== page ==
Quant – the new ‘buzzword’ in Soft & Agricultural Trading
Transition is a common theme in the soft and agricultural markets and, much like the energy markets over the past decade, quantitative and technical strategies are increasingly being employed as a means for revenue generation. Softs and Agricultural traders have for time immortal relied largely upon a strategy that has proved challenging in recent years; that of focusing on a single commodity, and trading directional positions borne out of in-depth knowledge of that single asset and its price drivers.
New entrants to the market are thinking differently, and a new breed of trader has been emerging within the more dynamic and progressive trade houses and financial institutions. These traders tend to be mathematically and econometrically educated, forming views based almost exclusively on technical and quantitative data. These individuals are tech savvy, many systemise their trading protocols and show little regard for the underlying price drivers such as supply and demand and political and economic themes. Some work using a combination of the two approaches – coining the term ‘quantamental’.
A shift towards traders adopting such strategies has in many ways been borne out of necessity. System-driven and algorithmic funds and CTA’s influence on various asset classes has been unprecedented, with trend following black-boxes distorting these markets to a point that view formation and position taking based on fundamental price drivers has become not just difficult, but dangerous. It has become a learned view among some that a human touch applied to technical strategies cannot only navigate the pitfalls of such distorted markets that have befallen fundamental traders, but capitalise upon it. In physical markets where the cost of processing and transporting commodities has seen little to loss making margins and fundamental paper trading yielding little, the ability to employ strategies that rely little upon these activities yet deliver strong returns has proved attractive to the more progressive merchant traders.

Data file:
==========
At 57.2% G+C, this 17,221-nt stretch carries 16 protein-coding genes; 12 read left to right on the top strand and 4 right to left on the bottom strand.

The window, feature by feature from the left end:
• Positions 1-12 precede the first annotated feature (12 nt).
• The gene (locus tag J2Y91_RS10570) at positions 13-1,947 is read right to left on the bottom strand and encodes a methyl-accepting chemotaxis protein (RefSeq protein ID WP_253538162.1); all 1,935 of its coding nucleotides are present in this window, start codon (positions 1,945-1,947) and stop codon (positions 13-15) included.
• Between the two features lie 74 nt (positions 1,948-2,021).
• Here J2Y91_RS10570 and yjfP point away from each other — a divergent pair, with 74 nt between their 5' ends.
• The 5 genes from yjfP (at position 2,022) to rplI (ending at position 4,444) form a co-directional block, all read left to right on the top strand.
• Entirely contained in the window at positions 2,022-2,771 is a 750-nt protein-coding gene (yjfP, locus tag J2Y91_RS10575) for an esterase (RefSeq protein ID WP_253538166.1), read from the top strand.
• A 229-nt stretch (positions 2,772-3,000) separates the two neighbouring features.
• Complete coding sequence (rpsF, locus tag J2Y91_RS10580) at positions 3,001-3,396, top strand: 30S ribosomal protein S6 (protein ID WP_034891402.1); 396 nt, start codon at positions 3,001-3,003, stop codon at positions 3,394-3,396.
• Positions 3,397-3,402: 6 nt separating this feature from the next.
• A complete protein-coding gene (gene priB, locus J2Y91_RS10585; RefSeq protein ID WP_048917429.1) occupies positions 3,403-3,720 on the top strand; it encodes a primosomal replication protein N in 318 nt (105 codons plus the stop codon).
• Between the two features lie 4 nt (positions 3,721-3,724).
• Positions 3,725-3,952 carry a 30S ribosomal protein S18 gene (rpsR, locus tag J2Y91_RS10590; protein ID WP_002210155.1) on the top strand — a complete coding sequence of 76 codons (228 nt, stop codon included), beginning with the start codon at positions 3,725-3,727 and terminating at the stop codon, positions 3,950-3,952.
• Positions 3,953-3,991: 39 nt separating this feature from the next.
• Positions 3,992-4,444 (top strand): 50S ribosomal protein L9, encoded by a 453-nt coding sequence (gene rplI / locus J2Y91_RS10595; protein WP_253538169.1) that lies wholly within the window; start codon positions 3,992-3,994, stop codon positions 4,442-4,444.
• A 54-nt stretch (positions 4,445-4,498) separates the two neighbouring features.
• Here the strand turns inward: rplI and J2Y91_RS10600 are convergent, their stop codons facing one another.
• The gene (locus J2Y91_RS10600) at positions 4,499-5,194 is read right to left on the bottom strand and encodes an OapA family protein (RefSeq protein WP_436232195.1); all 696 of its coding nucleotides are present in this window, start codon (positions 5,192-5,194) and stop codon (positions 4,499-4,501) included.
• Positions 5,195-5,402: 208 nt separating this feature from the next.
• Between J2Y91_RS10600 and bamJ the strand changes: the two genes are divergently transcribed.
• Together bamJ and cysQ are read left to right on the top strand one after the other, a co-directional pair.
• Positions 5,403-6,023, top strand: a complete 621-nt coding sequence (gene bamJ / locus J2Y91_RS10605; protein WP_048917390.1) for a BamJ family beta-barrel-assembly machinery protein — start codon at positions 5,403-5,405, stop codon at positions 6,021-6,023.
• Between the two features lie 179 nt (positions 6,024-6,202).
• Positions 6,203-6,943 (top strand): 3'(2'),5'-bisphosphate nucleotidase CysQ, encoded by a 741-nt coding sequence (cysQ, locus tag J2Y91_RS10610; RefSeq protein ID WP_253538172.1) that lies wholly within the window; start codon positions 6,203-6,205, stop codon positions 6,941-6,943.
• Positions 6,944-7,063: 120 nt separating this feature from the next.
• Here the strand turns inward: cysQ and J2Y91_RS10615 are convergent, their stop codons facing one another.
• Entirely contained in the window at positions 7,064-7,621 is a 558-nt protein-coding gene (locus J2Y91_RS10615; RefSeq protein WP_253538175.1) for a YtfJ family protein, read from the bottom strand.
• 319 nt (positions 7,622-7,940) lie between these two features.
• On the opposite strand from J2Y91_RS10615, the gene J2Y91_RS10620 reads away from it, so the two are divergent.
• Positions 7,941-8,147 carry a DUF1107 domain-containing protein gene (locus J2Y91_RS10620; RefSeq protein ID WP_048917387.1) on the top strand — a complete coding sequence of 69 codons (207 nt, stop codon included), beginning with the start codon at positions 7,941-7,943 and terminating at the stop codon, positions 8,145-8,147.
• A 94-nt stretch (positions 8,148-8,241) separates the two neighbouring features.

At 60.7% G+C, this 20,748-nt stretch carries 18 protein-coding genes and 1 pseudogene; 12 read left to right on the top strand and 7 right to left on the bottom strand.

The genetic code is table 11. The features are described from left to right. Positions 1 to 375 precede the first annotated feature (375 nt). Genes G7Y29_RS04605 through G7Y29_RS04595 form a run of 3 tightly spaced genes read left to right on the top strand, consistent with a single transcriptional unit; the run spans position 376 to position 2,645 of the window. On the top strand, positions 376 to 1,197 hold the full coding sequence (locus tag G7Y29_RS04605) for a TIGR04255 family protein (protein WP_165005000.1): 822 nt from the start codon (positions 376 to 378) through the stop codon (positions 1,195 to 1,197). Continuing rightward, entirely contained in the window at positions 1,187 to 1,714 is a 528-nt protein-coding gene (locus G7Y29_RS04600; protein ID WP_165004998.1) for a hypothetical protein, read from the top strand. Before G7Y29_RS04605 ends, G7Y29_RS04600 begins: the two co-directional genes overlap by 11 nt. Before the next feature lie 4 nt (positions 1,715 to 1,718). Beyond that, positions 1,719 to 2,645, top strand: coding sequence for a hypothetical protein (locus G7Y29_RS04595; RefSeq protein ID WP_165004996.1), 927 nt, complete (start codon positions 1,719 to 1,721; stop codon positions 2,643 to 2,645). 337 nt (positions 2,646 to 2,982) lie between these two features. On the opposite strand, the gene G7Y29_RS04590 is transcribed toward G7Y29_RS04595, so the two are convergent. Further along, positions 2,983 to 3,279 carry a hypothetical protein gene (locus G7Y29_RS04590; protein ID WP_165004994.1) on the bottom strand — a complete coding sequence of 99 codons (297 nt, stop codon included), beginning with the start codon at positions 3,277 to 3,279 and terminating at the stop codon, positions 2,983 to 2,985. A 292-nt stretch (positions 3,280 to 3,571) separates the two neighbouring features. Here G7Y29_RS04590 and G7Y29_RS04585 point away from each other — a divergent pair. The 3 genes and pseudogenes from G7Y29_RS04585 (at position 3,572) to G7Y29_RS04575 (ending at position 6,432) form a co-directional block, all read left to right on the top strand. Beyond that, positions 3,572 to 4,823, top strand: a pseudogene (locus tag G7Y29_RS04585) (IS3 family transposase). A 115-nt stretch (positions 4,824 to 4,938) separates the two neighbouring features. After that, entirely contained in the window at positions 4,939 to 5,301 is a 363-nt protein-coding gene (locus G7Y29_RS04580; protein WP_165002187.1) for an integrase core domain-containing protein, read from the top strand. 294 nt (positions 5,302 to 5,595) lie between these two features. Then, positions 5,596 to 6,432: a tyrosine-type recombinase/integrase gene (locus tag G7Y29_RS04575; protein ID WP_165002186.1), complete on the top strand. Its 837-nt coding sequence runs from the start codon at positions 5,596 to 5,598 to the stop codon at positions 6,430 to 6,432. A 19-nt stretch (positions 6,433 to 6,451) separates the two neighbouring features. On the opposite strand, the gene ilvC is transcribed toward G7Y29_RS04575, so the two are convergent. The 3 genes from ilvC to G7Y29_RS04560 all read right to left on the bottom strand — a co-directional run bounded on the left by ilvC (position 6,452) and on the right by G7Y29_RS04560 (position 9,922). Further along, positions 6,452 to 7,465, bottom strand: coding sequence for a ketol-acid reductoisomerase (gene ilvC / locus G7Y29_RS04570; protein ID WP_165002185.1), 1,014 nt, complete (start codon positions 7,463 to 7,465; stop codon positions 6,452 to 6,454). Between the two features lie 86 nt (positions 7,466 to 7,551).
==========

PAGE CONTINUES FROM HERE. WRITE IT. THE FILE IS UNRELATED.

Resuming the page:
These developments are best viewed in the broader context of digitalisation, coupled with our progression in to an age where information is readily available to all, further blunting a fundamental trader’s ability to trade on proprietary information. Proco Commodities have written much on the topics of big data and machine learning and the benefits of being able to process such large volumes of this readily available data. The very same traders and market participants who are adopting the strategies explored in this article are also the first to experiment with and exploit the capabilities afforded by such technology.
by Stuart MacSweenview my profile